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May 24, 2020

Mailbag: Should the Eagles trade for Jets S Jamal Adams?

In our Eagles chat last Wednesday, there were a lot of questions that we could not get to in time or other questions we did answer but could use more color. And so, let's do a mailbag post to answer some of the overflow, as well as some commonly asked questions on Twitter and via email.

Question from John (via email): Jimmy, I feel like I already know your answer to this, but I really think that Jamal Adams would have a big impact on the Eagles' defense, and they should go after him. What say you?

Adams is really good, obviously. In his three years in NJ, he has filled up the stat sheet. Here's where he ranks among safeties, league wide, in the following stats the last three seasons. 

 Jamal AdamsStat NFL rank among safeties 
 Tackles for loss28 1 (closest S had 20)
 Sacks12  1 (closest S had 7)
 QB hits23  1 (closest S had 13)
 FF 2
 FR 4
 PBU25  5

He's awesome playing near the line of scrimmage, where, as you can see above, he has racked up big-time tackle, TFL, sack, and QB hit numbers. He can also cover, and he gets his hands on a lot of footballs. The only thing he doesn't have are impressive INT numbers (2 for his career), though one might expect those to rise, given his consistent ability to knock down passes.

As such, I do certainly agree that he would have a big impact on the Eagles' defense. However, as you suspected, you probably do already know my answer to this. They can't afford him.

Adams wants a contract extension, now, or he wants to be traded, and while the Jets have said that they're not interested in trading him, they would reportedly listen to offers, which means, you know, they probably are interested in trading him. I can't vouch for Michael Irvin's reporting chops, but this compensation sounds about right:

So let's say the cost is indeed a 1 and a 3 in the 2021 NFL Draft. If so, because the Eagles already traded away their fourth-round pick in 2021 for Genard Avery, they'd be left with this:

 RoundHow acquired 
 2Eagles own pick 
 5Eagles' own pick 
 5From Cowboys 
 6Eagles' own pick 
 7Eagles' own pick 

And then on top of it, the Eagles would then have to make Adams the highest-paid safety in the NFL, which will cost a minimum of $15 million per season, that they just don't have available.

So you can probably forget about that one.

Question from The Kenny: What, if any, 5 players do you think will still be here in 5 years?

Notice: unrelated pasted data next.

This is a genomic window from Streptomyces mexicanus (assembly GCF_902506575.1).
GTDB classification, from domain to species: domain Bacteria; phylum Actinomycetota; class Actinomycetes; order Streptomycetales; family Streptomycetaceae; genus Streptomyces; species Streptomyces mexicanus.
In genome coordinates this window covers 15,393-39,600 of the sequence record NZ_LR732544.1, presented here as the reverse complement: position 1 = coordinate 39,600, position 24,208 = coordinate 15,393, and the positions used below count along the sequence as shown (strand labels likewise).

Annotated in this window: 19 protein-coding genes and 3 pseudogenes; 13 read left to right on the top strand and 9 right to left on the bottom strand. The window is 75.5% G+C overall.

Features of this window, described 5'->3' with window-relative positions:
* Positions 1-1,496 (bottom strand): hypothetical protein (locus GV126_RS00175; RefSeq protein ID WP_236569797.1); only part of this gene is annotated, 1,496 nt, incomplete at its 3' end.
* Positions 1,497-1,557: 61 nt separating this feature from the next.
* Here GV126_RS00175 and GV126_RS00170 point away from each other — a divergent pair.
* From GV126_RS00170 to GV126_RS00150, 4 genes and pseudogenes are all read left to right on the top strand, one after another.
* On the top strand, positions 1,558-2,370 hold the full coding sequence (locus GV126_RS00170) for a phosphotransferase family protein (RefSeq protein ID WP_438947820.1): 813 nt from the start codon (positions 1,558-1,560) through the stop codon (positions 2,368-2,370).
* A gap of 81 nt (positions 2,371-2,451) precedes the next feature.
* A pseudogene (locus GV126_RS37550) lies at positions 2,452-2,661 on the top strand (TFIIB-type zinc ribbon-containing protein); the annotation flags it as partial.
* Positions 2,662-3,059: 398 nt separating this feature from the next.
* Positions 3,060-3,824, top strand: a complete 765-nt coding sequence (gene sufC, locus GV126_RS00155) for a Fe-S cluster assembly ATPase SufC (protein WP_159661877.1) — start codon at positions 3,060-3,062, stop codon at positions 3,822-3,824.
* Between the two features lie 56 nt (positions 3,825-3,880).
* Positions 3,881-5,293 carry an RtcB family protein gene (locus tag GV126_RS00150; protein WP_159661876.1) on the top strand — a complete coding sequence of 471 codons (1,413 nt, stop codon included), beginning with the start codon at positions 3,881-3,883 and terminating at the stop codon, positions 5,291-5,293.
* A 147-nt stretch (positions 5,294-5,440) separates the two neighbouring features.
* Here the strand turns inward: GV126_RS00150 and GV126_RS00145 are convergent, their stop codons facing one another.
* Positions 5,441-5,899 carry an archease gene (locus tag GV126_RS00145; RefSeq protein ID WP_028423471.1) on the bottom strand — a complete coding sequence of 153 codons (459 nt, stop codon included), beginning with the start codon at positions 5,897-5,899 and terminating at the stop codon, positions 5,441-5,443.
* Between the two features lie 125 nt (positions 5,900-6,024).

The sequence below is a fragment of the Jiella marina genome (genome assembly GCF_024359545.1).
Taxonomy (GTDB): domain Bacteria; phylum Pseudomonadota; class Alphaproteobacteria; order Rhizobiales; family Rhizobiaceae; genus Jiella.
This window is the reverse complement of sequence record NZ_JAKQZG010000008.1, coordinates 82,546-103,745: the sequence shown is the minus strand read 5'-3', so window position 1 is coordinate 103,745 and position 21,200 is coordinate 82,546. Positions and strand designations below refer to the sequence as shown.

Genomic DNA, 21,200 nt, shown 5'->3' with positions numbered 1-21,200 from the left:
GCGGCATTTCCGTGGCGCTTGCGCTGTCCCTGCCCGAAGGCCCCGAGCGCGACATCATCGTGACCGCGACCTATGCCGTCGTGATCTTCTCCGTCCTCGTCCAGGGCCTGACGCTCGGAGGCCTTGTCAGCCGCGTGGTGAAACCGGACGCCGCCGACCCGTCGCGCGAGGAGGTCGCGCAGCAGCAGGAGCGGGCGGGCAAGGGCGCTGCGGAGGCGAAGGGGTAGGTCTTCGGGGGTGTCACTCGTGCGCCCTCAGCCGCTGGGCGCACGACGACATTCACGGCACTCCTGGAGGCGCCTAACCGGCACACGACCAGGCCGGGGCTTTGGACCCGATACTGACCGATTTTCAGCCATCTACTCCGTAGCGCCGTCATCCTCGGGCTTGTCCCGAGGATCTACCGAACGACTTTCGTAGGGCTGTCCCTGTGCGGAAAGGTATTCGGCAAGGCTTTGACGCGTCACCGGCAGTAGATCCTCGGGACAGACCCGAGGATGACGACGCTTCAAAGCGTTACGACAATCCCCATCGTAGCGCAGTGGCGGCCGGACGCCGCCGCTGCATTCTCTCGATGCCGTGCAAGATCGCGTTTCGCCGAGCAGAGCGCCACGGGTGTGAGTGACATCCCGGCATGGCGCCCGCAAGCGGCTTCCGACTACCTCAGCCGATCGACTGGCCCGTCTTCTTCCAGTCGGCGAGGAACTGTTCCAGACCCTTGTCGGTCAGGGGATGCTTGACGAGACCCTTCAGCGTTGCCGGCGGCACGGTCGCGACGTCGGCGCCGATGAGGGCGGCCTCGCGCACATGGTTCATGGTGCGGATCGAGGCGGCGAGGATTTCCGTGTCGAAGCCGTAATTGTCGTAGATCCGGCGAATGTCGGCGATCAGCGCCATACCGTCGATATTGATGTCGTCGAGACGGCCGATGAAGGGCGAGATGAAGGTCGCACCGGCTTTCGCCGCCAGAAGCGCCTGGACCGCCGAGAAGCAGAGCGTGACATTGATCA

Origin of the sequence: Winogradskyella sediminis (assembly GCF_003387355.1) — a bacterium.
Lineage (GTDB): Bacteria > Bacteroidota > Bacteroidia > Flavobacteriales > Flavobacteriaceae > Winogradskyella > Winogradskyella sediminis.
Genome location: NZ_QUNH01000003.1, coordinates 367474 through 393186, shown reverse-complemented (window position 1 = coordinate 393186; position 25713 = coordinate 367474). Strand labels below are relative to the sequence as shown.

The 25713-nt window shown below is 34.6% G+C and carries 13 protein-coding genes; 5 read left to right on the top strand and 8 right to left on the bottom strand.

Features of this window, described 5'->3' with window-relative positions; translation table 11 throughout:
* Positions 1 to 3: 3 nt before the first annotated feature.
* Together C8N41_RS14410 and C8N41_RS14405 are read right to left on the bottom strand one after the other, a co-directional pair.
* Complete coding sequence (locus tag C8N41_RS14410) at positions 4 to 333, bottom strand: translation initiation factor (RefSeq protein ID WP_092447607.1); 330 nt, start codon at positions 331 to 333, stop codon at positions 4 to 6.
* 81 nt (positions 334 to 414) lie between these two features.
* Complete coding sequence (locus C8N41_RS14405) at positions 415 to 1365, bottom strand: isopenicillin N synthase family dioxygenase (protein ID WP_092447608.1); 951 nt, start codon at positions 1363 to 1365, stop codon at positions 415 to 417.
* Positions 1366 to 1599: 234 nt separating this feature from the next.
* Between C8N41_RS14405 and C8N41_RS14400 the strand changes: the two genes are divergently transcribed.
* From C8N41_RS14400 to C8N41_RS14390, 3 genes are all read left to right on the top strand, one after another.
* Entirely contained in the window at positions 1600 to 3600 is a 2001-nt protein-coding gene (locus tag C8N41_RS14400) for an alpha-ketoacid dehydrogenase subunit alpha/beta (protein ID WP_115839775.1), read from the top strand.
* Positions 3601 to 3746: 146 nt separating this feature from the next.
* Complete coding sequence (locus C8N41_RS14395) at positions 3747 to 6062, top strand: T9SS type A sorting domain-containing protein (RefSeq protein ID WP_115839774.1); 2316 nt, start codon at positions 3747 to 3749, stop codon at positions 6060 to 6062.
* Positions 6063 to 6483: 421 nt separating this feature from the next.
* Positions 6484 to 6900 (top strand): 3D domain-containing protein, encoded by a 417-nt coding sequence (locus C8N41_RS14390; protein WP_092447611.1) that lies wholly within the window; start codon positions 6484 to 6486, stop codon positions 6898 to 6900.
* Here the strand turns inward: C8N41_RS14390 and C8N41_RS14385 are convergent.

My top 5 most likely:

  1. Carson Wentz: That's still probably the most obvious answer.
  2. Miles Sanders: I think he becomes a huge part of the offense, and the team will feel comfortable giving him a second contract because of his extremely low mileage.
  3. Derek Barnett: This will be an unpopular choice for some, but he is a prime extension candidate next offseason, as the team will very likely want to lower his 2021 cap number of $10,051,000.
  4. Isaac Seumalo: He's the only under 30 OL starter that the Eagles can feel good about long-term at the moment. He's signed through 2022, and will get extended again if he does little more than keep his same level of play from 2019.
  5. Jalen Reagor: I'll bet on the rookie being extension-worthy down the line.

Question from EaglesFan9: The Eagles always have one big special teams ace every year. Who is that guy this year?

Ya know, I'm not sure I agree with the first sentence there. I feel like it's been a while since they had a legit special teams stud. Chris Maragos was one, and he last played a full season in 2016. Bryan Braman was definitely one, but he wasn't effective after 2014. And Darren Sproles hadn't really done anything as a returner since 2015.

Anyway, I would go with Duke Riley. After Kamu Grugier-Hill went on IR last season, the Eagles made Riley the special teams captain, even though he had only been with the team for like three months. The team went out of their way to reward him for his special teams efforts. He feels like a near-lock to make the roster, and he'll be a core special teamer.

Question from Chalky White: Because it's being discussed in MLB and it's a copycat world, (could the NFL realign its divisions)?

No. They already released the 2020 schedule. But also, no, ha. There's no way they'd ever break up huge rivalries, like the Cowboys and Eagles, for example. It's too big of a moneymaker. 

That said, if I were tasked with realigning the NFL, solely on geography, I'd do it like so:

  1. Teams nowhere near any other teams: Seahawks, Broncos, Cardinals, Chiefs.
  2. California (and former California): Niners, Rams, Chargers, Raiders.
  3. MAGA central: Cowboys, Texans, Saints, Titans.
  4. Florida/Georgia: Dolphins, Buccaneers, Jaguars, Falcons.
  5. The NFC North: They can all stay together, I guess. Packers, Vikings, Bears, Lions.
  6. The Northeast: Pats, Giants, Jets, Bills.
  7. Mid-Atlantic: Eagles, Washington team, Ravens, Panthers.
  8. Nobody really wants to go there: Browns, Bengals, Steelers, Colts.

Boom. I think I like that better, honestly.

Question from Jimmy's sandwich: We need to know what your signature deli sandwich would be!

Ah, yes. My bad. I promised to mailbag this previously, but forgot. I would arrange it, exactly as shown below. I present, The Jimmy:

Rye bread
White American Boar's Head cheese, sliced thin
Wavy Lays (original) potato chips
Cracked pepper turkey, sliced thin
Green apple slices, sliced thin
Rye bread

To be clear, yes, the potato chips are part of the sandwich, not on the side. (I would actually be curious to see some of your configurations.)

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